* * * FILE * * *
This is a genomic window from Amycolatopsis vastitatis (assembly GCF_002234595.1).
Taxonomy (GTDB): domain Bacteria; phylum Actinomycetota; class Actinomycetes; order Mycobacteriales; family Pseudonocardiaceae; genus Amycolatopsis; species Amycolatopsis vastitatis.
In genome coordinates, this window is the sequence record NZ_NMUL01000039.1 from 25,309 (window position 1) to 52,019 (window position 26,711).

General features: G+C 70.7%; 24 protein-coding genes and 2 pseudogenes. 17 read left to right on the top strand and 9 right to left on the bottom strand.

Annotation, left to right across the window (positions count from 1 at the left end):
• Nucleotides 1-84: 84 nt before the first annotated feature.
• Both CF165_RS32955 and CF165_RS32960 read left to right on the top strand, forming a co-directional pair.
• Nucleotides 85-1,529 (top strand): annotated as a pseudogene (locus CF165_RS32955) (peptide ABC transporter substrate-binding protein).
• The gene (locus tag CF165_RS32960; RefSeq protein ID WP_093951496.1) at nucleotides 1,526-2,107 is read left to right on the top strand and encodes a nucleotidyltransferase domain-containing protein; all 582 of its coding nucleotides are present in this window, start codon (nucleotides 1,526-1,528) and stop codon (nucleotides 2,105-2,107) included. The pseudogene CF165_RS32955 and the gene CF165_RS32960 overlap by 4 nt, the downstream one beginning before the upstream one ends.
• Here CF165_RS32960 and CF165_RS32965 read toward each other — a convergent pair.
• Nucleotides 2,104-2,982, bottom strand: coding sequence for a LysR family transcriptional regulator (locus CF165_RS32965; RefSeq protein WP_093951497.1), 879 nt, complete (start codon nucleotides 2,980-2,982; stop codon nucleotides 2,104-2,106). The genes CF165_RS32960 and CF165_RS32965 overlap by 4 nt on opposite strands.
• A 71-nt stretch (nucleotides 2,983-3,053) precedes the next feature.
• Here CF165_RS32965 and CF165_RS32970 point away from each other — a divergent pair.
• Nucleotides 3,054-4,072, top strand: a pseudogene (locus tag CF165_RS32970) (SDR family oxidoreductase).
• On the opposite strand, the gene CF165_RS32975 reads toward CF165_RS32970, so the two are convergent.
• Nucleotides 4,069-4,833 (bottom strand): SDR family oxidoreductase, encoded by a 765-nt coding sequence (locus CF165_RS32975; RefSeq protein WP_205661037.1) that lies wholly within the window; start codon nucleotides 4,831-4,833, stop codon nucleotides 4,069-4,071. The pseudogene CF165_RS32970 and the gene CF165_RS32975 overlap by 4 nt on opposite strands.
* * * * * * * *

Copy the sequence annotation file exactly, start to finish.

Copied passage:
This is a genomic window from Amycolatopsis vastitatis (assembly GCF_002234595.1).
Taxonomy (GTDB): domain Bacteria; phylum Actinomycetota; class Actinomycetes; order Mycobacteriales; family Pseudonocardiaceae; genus Amycolatopsis; species Amycolatopsis vastitatis.
In genome coordinates, this window is the sequence record NZ_NMUL01000039.1 from 25,309 (window position 1) to 52,019 (window position 26,711).

General features: G+C 70.7%; 24 protein-coding genes and 2 pseudogenes. 17 read left to right on the top strand and 9 right to left on the bottom strand.

Annotation, left to right across the window (positions count from 1 at the left end):
• Nucleotides 1-84: 84 nt before the first annotated feature.
• Both CF165_RS32955 and CF165_RS32960 read left to right on the top strand, forming a co-directional pair.
• Nucleotides 85-1,529 (top strand): annotated as a pseudogene (locus CF165_RS32955) (peptide ABC transporter substrate-binding protein).
• The gene (locus tag CF165_RS32960; RefSeq protein ID WP_093951496.1) at nucleotides 1,526-2,107 is read left to right on the top strand and encodes a nucleotidyltransferase domain-containing protein; all 582 of its coding nucleotides are present in this window, start codon (nucleotides 1,526-1,528) and stop codon (nucleotides 2,105-2,107) included. The pseudogene CF165_RS32955 and the gene CF165_RS32960 overlap by 4 nt, the downstream one beginning before the upstream one ends.
• Here CF165_RS32960 and CF165_RS32965 read toward each other — a convergent pair.
• Nucleotides 2,104-2,982, bottom strand: coding sequence for a LysR family transcriptional regulator (locus CF165_RS32965; RefSeq protein WP_093951497.1), 879 nt, complete (start codon nucleotides 2,980-2,982; stop codon nucleotides 2,104-2,106). The genes CF165_RS32960 and CF165_RS32965 overlap by 4 nt on opposite strands.
• A 71-nt stretch (nucleotides 2,983-3,053) precedes the next feature.
• Here CF165_RS32965 and CF165_RS32970 point away from each other — a divergent pair.
• Nucleotides 3,054-4,072, top strand: a pseudogene (locus tag CF165_RS32970) (SDR family oxidoreductase).
• On the opposite strand, the gene CF165_RS32975 reads toward CF165_RS32970, so the two are convergent.
• Nucleotides 4,069-4,833 (bottom strand): SDR family oxidoreductase, encoded by a 765-nt coding sequence (locus CF165_RS32975; RefSeq protein WP_205661037.1) that lies wholly within the window; start codon nucleotides 4,831-4,833, stop codon nucleotides 4,069-4,071. The pseudogene CF165_RS32970 and the gene CF165_RS32975 overlap by 4 nt on opposite strands.